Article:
As insurance companies are continually making changes to their coverages to stay current, it’s important for association board members and property managers to be aware of what those changes are and how they can impact their communities.
According to Joel Meskin, Esq. , CCAL, of McGowan Program Administrators, the newest thing to impact the insurance industry has to do with latent infrastructure issues. He said that although the issues themselves aren’t new, what is new is that such issues were not seriously thought about until now, especially in light of the recent collapse of the Champlain Towers South building in Florida.
Some of the problems develop over time while others stem from construction defect issues that were present from the start, said Meskin. For example, salt water can cause the deterioration of rebar in cement after a number of years. “Here we’re dealing with things that take 30, 40, 50 years to happen,” he noted.
Meskin said it’s important for community associations to be proactive. “It costs money to be proactive, but you have to do that,” he said. “I think you need good community association management companies or general managers who really understand that.”
Meskin noted that managers should keep their eyes open and know when to hire a professional to come out to the property to take a look at a potential problem. He added that the saying “see something, say something” applies to community associations too.
While infrastructure issues can affect any type of community association, high-rise buildings in coastal areas specifically are being impacted by insurance changes following the Champlain Towers South disaster, said Meskin. “A lot of carriers have just pulled out of, or are considering pulling out of anything dealing with coastal high-rises,” he noted.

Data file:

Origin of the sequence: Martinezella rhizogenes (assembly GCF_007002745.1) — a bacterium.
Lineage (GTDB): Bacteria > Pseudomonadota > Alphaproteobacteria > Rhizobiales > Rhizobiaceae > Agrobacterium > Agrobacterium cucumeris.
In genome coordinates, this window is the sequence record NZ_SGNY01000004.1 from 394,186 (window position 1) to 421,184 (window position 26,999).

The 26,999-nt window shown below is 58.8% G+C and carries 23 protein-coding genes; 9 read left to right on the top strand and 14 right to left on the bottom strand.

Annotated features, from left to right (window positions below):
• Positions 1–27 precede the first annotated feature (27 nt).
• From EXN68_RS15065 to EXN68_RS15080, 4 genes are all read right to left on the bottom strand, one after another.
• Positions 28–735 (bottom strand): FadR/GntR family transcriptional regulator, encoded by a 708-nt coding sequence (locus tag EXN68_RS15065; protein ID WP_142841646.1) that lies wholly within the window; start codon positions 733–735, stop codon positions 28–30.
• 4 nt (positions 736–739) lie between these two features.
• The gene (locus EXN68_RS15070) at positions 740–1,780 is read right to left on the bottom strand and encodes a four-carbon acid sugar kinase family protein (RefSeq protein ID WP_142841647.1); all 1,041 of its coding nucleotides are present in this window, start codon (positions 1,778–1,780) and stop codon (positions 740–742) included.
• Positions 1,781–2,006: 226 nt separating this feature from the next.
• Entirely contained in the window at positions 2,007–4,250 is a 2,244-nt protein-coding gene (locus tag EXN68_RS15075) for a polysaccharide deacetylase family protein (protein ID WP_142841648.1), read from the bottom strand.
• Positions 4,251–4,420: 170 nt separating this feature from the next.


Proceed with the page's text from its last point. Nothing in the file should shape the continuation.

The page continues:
This is mostly because the carriers are not sure what the status is following that tragedy, Meskin explained. Investigations are on-going and there are reports and articles summarizing some of the investigations such as the January Miami Dade Grand Jury report and the January Miami Herald article.
“For them to be able to make a profit and stay in the industry, they’re going to have to do a number of possible things,” he noted, the first of which he added will be to increase premiums.
Meskin again reiterated the importance of being proactive, especially with regard to infrastructure inspections and taking remedial measures. “If they don’t do it, the carriers are going to require it,” he said.
Otherwise, Meskin said that the underwriters aren’t going to write the risk. And what would convince the insurance carriers to take on the risk? Meskin believes that actually performing and funding reserve studies is the answer.
He added that he doesn’t think legislation will motivate high-rise communities to perform and fund reserve studies. Instead, he believes reserve studies should be made a requirement in order for insurance companies to sell insurance in the state. Meskin said this will help the insurance professionals, the management companies and although there’s an expense, it will also help the community associations.
According to Meskin, the new “four-letter word” in Community Association insurance is “deferred maintenance.”
“The attitude of many boards and unit owners is we’re going to kick it down the road; we’re not going to do it this year, we’re going to do it next year. I think that’s what carriers are scared of,” he said.
They want to see that the associations have been doing something with their reserve studies rather than putting everything off to a later date, said Meskin.
He noted that reserve specialists are generally engineers who are going to notice issues that others do not see, such as cracks, falling cement, etc. “These are things that get harder to fix down the road,” said Meskin. “That’s a big issue we find with the associations.”